According to data obtained by a member of the National Assembly’s Education, Science and Technology Committee and reported in the Joongang Daily, 64 of 1,276 Seoul schools were "fat", meaning 20 percent or more of the schools' students were overweight by BMI measurement.
The article tried to make sense of the data by purely geographic means: north of the river, "nine out of the top 10 schools with the lowest obesity rates were found in Songpa," eight "fat schools" in Gangseo (my district, but certainly not my school), etc. Random pins in a map, really. I suspect a more meaningful breakdown might be accomplished by a socioeconomic rubric...
Education, Science and Technology Committee member Rep. Park Young-ah commented: "There is a need for schools and also the government to provide measures for physical education, health programs and education on right eating habits."
No one mentioned the report I blogged about last year that 60 percent of Seoul high schools plan to cut P.E. classes for 3rd graders.
2) Students cry foul over soaring fees
According to a governmental report, Korea’s college fees ranked second-highest among OECD members following the U.S. in 2007 when it marked $8,519 a year for private schools.Debate and discussion of soaring higher education costs promise to monopolize the policy chat forums for some time to come, since the problem seems as intractable as it is in the US. University costs are rising faster than private sector incomes. For instance, the article says that 189 private universities had 7,353 buildings in their campus in 2008 ― up 279 from the previous year ― suggesting that 1.5 buildings per school have been built within a year.
In a separate report by the National Assembly, the annual university fee reached 7.5 million won in 2010 for private schools and 5 million won for public schools. The amount exceeds 10 million won for medical schools. Adding costs for class materials and lodgings, the money easily surpasses 10 million. The sum amounts to about 23 percent of the average Korean’s income of 32 million won.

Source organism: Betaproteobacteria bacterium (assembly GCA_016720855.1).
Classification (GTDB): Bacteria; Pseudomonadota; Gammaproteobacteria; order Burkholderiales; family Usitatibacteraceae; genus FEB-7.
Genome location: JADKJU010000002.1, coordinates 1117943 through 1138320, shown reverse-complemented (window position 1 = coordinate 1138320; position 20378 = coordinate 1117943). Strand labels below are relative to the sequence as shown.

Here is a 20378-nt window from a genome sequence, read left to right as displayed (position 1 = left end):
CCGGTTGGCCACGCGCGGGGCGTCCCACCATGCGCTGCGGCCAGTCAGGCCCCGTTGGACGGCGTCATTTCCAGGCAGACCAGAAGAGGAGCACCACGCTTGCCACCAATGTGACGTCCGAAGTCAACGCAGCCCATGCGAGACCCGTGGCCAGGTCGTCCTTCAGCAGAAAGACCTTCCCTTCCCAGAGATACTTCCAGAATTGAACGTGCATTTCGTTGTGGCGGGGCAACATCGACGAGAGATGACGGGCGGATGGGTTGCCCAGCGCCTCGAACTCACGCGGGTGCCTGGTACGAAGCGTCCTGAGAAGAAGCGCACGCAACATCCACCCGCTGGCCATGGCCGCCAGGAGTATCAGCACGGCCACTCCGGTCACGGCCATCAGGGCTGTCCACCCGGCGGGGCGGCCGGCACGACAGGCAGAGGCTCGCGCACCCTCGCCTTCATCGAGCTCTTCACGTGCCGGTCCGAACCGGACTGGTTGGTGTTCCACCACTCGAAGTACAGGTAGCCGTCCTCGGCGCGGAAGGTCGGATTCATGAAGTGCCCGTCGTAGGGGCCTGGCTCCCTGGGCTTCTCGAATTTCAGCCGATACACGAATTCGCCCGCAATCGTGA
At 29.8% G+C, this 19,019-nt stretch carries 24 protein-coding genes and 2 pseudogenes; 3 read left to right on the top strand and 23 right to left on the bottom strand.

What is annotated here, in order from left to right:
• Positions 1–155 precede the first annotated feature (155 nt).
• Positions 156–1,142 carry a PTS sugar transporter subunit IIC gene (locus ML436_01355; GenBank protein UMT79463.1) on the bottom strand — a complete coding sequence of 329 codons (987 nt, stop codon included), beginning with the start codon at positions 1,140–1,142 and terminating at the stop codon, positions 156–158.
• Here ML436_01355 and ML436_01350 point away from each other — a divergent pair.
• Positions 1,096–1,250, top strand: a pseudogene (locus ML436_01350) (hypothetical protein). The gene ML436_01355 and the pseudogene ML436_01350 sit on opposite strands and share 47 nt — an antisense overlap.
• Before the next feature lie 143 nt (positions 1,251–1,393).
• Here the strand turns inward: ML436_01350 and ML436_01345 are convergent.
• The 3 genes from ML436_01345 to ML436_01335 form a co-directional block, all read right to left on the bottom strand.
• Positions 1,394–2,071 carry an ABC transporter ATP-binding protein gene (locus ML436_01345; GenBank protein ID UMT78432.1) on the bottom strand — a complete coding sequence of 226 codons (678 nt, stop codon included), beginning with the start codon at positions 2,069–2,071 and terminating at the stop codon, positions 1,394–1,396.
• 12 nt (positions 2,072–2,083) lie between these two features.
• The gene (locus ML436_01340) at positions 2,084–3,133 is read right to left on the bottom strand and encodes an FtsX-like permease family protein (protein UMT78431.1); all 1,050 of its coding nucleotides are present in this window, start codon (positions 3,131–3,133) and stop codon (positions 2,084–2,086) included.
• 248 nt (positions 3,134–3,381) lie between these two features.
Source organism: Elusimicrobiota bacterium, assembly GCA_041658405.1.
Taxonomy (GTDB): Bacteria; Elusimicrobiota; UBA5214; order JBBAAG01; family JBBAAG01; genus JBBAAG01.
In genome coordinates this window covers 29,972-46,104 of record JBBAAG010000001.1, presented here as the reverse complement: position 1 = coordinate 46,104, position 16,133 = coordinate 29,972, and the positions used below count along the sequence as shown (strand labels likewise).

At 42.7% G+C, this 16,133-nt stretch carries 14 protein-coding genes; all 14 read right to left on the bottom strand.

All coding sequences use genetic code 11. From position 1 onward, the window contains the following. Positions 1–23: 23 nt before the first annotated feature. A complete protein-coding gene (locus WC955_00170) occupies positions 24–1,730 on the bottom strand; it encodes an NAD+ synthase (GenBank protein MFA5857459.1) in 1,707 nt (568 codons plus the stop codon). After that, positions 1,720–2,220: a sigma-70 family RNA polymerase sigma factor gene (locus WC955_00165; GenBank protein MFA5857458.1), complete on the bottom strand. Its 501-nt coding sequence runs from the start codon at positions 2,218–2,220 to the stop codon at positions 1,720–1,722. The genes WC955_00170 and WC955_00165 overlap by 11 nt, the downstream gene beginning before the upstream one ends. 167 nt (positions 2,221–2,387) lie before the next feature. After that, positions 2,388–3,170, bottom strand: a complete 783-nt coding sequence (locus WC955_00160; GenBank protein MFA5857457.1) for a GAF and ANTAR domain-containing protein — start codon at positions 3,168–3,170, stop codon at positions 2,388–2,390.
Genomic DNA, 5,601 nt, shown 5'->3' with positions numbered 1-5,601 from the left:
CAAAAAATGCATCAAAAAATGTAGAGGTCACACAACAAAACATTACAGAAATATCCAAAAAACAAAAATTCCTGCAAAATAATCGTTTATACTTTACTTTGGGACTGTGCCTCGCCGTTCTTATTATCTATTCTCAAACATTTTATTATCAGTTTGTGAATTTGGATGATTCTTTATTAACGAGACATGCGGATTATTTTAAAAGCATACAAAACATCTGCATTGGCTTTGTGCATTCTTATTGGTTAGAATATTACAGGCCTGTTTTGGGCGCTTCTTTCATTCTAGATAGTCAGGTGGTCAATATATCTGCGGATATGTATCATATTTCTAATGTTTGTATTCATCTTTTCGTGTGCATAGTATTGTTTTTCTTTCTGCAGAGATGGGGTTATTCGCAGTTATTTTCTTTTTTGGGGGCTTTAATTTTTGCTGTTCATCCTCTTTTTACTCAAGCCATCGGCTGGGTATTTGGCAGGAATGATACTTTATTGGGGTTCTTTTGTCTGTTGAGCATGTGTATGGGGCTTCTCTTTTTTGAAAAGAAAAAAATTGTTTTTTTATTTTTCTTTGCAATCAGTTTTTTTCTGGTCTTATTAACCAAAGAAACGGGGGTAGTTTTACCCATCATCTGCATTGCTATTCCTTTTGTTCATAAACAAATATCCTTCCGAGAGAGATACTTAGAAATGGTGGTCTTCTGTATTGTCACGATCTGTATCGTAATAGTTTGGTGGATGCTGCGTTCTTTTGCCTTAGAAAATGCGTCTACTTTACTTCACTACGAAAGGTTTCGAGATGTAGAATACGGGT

Detractors suggest that new buildings are just another way for universities to increase slush funds, pointing out that:
As of 2009, Ewha Womans University, Yonsei University and Hongik University have been piling up 738 billion won, 511 billion won and 485 billion won, respectively. Korea University, which has recently announced a 5.1 percent tuition hike, has also set 230 billion won aside. The amount of reserves for these prestigious schools has risen by double digits over the past three years, despite their complaints.Interesting stat:
[U]niversities have been stingy about investing to enhance students’ and professors’ capacity and aptitude. The KHERI found the private universities spent only 0.9 percent of their budgets on books for their libraries. The portion has risen only 0.04 percent over 10 years. On average, the number of books per student is 58.5, a far cry from Stanford’s 703 and MIT’s 259 in the United States.Well, okay, but I wonder what that ratio is at, say, University of West Georgia. Ah, 47.
During the 2008 election cycle, the Lee Myung-bak campaign promoted a "half-tuition" policy, whereby the government would fund half of a student's tuition costs. However, it seems to have gone nowhere, and is currently "at the forefront" of the main opposition Democratic Party's platform for next year's elections.